Here’s a little issue that I came across last week and I thought I’d share my investigations with you.
Users started to report that a database was inaccessible and when I had a look, sure enough the database was in ‘recovery pending’ state.
That’s odd, a database usually only goes into ‘recovery pending’ state at start up. There hadn’t been a restart of the server so perhaps the database had Auto Close switched on, but no that wasn’t the case here either.
What Does the Error Log Say?
Time to take a look in the error log and see if we can figure out what’s going on here. There were a number of interesting entries that came up.
2017-06-09 10:34:19.91 spid258 DBCC TRACEON 3604, server process ID (SPID) 258. This is an informational message only; no user action is required.
2017-06-09 10:34:19.91 spid258 DBCC TRACEON 3213, server process ID (SPID) 258. This is an informational message only; no user action is required.
Now we use Minion Backup from Minionware and these entries indicate that there was a backup happening at the time (Minion sets those trace flags on when doing a backup). A quick check in the Minion log tables confirmed that there was indeed a transaction log backup of the affected database taken around the time that the database went into recovery pending. Surely just a coincidence?
What’s next up in the log?
2017-06-09 10:34:19.95 spid27s The transaction log for database ‘SQLUndercover’ is full due to ‘ACTIVE_TRANSACTION’.
Ah ok, the transaction log’s filled up, an easy one then. But hold on, there’s a ton of space on the disk and the transaction log for that database has no max size set… Is there something more to this?
2017-06-09 10:34:19.95 spid27s During undoing of a logged operation in database ‘SQLUndercover’, an error occurred at log record ID (4125:488:6). Typically, the specific failure is logged previously as an error in the Windows Event Log service. Restore the database or file from a backup, or repair the database.
hmmmm, now this isn’t looking quite so good now. SQL is trying to roll back a transaction but for some reason or another hasn’t been able to.
017-06-09 10:34:19.95 spid27s Database SQLUndercover was shutdown due to error 3314 in routine ‘XdesRMReadWrite::RollbackToLsn’. Restart for non-snapshot databases will be attempted after all connections to the database are aborted.
Now, earlier we were saying that a database shouldn’t go into recovery pending unless it was starting up, but as far as we knew, our database had never been shut down. Well here we are, SQL telling us that it’s really not a happy bunny and wants to try restarting our database.
2017-06-09 10:34:19.95 spid27s During undoing of a logged operation in database ‘SQLUndercover’, an error occurred at log record ID (4125:488:2). Typically, the specific failure is logged previously as an error in the Windows Event Log service. Restore the database or file from a backup, or repair the database.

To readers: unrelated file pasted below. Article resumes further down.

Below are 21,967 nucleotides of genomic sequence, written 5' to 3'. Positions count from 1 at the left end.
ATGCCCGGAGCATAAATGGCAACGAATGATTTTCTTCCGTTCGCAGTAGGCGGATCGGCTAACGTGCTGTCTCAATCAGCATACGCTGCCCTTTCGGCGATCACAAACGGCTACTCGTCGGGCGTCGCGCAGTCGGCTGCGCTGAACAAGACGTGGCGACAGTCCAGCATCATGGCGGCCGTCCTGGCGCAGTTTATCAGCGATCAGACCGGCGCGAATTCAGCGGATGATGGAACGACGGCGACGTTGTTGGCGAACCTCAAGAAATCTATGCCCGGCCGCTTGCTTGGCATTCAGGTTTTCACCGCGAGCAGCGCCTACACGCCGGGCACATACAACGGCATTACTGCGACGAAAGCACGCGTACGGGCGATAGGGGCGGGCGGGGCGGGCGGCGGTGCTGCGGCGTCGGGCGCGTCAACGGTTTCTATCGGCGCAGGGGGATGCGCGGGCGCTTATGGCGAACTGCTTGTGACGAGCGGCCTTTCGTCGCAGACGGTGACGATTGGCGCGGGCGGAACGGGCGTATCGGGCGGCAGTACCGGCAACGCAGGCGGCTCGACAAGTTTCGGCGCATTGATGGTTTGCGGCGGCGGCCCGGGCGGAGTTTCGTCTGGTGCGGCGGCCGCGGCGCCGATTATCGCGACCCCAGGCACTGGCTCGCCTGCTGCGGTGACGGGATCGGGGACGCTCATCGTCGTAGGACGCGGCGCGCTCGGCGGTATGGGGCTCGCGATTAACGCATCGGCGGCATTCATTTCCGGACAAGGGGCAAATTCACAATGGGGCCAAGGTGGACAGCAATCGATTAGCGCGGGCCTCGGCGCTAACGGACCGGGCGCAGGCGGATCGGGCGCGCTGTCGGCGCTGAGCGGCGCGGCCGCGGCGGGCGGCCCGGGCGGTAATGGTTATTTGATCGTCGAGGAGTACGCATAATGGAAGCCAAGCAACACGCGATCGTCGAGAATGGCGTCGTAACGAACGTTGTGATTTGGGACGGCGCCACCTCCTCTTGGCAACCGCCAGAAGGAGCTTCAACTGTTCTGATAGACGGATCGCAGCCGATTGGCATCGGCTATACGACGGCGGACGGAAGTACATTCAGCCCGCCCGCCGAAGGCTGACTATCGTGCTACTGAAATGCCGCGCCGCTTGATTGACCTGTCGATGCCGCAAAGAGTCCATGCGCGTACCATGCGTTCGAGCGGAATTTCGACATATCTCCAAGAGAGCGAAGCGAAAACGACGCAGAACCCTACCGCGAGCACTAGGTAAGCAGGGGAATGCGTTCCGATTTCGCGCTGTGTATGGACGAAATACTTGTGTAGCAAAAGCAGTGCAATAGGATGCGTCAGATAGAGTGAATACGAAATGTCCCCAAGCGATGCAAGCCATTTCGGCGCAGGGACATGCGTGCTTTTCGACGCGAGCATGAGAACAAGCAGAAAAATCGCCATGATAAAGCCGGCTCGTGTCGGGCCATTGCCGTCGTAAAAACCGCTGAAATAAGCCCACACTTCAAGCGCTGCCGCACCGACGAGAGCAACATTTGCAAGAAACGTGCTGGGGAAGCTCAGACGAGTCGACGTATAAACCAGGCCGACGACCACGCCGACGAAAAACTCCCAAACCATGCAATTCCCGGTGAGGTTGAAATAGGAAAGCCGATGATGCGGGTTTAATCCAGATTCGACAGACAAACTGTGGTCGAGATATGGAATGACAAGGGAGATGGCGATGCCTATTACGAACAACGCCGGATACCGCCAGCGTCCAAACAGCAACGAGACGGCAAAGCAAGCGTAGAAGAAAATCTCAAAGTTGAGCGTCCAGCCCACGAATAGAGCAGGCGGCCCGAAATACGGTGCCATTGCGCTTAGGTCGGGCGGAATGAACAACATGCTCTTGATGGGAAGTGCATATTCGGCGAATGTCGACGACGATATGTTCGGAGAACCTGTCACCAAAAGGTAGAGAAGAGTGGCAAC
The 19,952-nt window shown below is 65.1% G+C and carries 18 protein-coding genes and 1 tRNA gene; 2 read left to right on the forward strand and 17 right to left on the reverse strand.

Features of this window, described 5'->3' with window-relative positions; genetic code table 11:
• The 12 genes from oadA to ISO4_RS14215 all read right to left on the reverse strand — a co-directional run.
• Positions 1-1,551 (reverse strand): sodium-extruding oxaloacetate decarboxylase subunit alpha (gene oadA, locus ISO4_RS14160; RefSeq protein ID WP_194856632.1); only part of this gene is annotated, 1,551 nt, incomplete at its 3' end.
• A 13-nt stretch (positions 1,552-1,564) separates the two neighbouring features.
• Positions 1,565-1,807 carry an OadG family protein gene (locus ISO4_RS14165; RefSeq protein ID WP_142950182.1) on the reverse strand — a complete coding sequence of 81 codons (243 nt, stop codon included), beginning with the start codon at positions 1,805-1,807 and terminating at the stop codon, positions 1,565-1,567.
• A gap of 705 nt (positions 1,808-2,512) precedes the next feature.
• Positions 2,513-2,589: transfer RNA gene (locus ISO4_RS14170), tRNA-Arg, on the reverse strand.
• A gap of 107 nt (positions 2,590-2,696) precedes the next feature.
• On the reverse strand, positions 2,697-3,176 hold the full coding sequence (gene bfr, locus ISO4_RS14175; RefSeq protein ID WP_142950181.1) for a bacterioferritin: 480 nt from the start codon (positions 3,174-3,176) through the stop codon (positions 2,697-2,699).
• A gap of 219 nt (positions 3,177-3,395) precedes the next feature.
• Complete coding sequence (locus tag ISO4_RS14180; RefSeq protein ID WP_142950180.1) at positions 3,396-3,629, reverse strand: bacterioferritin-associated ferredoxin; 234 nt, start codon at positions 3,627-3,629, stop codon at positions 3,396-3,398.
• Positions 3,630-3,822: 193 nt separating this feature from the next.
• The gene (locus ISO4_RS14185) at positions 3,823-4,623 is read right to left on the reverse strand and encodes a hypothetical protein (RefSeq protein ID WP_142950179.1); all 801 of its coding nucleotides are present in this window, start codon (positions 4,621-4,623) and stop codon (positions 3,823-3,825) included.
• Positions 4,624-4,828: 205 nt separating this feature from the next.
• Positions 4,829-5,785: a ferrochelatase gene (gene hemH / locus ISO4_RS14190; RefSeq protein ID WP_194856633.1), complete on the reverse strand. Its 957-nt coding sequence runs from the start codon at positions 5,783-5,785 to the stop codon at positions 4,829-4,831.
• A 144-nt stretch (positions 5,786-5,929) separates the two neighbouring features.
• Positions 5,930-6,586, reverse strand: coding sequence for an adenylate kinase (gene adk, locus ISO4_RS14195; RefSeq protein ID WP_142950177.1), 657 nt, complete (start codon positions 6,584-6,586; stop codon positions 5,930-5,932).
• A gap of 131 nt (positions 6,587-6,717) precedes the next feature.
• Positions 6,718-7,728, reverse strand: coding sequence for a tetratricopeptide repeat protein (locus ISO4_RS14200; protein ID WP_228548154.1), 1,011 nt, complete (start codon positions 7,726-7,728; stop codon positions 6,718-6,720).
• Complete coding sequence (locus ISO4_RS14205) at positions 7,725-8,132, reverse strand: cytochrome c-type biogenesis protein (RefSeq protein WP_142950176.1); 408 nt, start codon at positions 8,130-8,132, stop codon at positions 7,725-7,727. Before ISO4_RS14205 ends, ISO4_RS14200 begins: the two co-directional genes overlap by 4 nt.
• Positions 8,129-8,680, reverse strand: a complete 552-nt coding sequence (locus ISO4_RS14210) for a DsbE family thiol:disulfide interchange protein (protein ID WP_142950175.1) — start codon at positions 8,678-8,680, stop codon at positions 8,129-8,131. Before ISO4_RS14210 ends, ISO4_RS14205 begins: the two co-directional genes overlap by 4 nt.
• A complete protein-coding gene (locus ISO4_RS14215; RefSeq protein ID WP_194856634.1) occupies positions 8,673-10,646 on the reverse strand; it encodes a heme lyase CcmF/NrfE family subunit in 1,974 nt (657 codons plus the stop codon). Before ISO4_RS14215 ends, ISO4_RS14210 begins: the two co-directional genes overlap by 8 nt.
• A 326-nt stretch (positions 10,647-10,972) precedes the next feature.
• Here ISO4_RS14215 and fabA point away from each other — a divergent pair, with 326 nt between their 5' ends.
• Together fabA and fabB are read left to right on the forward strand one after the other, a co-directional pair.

2017-06-09 10:34:19.95 spid27s The log for database ‘SQLUndercover’ is not available. Check the event log for related error messages. Resolve any errors and restart the database.
2017-06-09 10:34:19.95 spid27s During undoing of a logged operation in database ‘SQLUndercover’, an error occurred at log record ID (4125:488:1). Typically, the specific failure is logged previously as an error in the Windows Event Log service. Restore the database or file from a backup, or repair the database.
SQL is still having trouble rolling back whatever this transaction is but now it’s telling us that the log isn’t available. This is starting to look sinister…
2017-06-09 10:34:20.63 spid391s Starting up database ‘SQLUndercover’.
Ok well here we go, c’mon SQL you can start this database, we’ve got faith in you!!!
2017-06-09 10:34:20.70 spid391s The transaction log for database ‘SQLUndercover’ is full due to ‘ACTIVE_TRANSACTION’.
But, SQL Server??? We know that transaction log isn’t full, what’s the matter with you???
2017-06-09 10:34:20.70 spid391s During undoing of a logged operation in database ‘SQLUndercover’, an error occurred at log record ID (4125:488:6). Typically, the specific failure is logged previously as an error in the Windows Event Log service. Restore the database or file from a backup, or repair the database.
Still, even after a restart SQL Server is having trouble rolling back whatever this transaction is.
2017-06-09 10:34:24.71 spid1712s Database ‘SQLUndercover’ cannot be opened due to inaccessible files or insufficient memory or disk space. See the SQL Server errorlog for details.
There really seems to be something amiss with the files, once again SQL Server is having opening the transaction log because I can only assume that for some reason it seems to think that the file is full. Which of course we know isn’t the case.
2017-06-09 10:34:20.71 Backup BACKUP failed to complete the command BACKUP LOG L-VSQL06. Check the backup application log for detailed messages.